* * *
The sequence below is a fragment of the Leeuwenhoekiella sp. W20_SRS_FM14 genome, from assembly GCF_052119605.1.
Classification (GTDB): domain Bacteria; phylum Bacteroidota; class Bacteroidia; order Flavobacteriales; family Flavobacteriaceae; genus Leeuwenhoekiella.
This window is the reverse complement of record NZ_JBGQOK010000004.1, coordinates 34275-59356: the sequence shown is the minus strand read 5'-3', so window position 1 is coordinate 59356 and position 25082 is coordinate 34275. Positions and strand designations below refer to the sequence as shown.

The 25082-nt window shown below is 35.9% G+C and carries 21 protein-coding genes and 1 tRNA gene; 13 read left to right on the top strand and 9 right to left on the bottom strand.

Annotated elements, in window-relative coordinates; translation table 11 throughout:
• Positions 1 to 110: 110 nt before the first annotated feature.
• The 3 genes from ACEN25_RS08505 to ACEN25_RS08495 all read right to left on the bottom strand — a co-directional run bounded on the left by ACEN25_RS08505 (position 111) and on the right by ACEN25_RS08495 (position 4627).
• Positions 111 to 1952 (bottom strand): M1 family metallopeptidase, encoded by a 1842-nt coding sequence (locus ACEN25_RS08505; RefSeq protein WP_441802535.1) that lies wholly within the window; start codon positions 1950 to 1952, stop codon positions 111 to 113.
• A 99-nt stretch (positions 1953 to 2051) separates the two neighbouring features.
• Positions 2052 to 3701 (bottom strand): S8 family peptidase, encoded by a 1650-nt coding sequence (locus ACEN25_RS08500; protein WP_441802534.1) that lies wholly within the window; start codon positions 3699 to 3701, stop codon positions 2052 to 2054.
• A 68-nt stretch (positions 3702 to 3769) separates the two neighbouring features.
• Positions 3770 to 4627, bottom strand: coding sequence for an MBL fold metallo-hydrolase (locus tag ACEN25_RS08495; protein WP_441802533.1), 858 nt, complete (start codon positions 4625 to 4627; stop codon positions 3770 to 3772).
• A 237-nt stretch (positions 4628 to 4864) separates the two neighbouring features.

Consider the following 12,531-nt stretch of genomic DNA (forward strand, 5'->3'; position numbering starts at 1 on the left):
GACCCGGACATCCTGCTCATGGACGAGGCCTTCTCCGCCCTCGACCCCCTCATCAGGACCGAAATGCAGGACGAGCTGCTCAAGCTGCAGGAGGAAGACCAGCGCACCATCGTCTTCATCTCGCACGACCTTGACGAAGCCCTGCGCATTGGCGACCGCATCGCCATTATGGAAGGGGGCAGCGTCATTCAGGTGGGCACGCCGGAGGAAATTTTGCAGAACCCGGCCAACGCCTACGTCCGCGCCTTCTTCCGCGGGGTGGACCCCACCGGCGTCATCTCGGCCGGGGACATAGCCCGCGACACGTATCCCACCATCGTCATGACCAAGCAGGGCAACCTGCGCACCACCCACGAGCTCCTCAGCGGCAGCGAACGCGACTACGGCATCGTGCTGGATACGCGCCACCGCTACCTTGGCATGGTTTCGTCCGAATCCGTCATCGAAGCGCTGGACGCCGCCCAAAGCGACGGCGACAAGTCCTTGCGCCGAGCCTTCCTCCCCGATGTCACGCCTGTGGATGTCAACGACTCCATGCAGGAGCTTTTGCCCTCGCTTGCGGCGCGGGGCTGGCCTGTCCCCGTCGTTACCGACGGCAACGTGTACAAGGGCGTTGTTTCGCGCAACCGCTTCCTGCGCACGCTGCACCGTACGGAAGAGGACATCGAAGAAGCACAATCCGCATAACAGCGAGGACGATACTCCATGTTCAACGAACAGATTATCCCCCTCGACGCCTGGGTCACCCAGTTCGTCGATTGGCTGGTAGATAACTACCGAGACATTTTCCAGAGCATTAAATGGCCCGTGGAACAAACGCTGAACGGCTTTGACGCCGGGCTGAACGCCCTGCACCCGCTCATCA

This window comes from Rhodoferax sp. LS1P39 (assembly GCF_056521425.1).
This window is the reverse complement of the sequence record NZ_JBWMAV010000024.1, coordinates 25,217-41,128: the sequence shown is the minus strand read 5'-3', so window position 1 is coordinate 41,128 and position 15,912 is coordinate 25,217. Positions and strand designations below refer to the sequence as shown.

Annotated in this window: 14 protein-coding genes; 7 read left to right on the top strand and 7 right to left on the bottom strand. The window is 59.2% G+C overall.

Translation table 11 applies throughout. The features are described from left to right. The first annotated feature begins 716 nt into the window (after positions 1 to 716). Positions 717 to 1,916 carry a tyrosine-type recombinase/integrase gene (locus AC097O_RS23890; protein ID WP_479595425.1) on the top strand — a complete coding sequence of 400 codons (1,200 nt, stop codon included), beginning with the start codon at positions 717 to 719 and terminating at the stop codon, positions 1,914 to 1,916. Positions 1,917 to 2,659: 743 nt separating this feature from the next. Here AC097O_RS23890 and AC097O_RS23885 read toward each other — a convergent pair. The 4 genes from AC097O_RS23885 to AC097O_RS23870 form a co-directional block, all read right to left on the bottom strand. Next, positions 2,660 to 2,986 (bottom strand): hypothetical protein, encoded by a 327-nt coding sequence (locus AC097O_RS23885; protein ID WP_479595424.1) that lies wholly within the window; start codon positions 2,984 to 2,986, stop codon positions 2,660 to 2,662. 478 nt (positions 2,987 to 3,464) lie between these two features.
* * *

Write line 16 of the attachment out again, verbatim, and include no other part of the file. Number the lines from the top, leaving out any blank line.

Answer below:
This window comes from Rhodoferax sp. LS1P39 (assembly GCF_056521425.1).